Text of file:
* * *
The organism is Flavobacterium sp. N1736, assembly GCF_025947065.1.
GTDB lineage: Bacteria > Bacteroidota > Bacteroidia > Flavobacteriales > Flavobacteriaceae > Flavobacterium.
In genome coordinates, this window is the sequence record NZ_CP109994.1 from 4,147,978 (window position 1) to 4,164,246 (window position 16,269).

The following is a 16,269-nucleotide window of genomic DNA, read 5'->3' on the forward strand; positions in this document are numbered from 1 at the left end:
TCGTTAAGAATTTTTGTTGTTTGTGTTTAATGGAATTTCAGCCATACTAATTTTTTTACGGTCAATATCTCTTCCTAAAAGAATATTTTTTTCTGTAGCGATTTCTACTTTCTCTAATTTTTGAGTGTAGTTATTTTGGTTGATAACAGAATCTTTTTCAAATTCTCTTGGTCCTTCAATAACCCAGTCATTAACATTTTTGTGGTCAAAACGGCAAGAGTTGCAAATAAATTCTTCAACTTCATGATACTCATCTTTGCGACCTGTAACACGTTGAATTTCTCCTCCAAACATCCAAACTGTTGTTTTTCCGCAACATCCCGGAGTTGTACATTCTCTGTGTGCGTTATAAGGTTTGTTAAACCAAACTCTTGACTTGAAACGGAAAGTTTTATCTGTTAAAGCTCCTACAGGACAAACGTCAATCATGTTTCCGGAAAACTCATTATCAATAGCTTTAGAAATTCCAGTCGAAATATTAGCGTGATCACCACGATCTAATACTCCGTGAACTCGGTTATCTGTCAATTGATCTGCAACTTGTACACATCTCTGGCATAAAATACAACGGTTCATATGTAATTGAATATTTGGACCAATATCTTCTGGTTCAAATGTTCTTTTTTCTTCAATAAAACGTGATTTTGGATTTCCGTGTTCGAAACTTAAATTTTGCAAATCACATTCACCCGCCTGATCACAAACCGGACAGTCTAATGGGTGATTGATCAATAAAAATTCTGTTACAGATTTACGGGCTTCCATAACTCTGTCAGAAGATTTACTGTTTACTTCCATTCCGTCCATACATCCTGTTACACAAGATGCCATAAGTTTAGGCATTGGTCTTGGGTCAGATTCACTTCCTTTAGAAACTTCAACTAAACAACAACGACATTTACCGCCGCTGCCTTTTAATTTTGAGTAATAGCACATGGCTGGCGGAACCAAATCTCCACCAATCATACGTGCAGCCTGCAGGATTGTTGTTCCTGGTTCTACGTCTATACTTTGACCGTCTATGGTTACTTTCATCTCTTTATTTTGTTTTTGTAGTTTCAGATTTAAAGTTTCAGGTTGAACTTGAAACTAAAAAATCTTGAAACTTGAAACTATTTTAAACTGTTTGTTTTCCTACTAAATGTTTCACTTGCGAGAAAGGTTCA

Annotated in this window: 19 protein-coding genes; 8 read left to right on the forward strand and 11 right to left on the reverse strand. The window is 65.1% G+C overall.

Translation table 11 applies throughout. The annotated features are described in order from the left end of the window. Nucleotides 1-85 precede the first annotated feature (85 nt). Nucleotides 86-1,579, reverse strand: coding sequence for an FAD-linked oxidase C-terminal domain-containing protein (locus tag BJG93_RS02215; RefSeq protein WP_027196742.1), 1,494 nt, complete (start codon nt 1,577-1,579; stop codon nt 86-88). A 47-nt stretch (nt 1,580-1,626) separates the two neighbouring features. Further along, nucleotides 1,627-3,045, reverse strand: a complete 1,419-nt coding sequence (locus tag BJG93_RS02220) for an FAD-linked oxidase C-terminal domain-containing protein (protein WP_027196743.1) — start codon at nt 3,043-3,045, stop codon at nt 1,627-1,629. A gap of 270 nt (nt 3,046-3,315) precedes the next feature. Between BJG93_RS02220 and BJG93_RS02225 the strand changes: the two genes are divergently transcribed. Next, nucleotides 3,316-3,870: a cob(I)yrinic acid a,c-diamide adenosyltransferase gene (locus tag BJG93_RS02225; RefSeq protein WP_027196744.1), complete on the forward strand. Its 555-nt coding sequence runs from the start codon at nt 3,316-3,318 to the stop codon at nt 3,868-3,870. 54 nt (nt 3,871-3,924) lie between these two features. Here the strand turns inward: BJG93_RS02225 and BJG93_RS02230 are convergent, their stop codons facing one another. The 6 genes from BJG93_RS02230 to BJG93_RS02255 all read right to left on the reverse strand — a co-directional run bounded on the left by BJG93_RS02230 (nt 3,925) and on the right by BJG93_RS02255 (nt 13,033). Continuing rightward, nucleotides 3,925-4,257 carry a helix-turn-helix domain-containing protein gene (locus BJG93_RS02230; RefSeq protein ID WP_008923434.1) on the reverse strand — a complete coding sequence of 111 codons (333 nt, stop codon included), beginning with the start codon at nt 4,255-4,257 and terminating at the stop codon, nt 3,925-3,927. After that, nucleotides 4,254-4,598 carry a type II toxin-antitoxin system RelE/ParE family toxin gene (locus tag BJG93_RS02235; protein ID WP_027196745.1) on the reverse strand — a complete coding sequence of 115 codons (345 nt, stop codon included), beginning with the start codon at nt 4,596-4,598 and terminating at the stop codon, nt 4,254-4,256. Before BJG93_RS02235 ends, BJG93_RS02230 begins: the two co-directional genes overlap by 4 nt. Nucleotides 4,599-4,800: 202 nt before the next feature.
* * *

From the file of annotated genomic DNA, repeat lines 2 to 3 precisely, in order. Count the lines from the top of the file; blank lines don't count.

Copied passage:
GTDB lineage: Bacteria > Bacteroidota > Bacteroidia > Flavobacteriales > Flavobacteriaceae > Flavobacterium.
In genome coordinates, this window is the sequence record NZ_CP109994.1 from 4,147,978 (window position 1) to 4,164,246 (window position 16,269).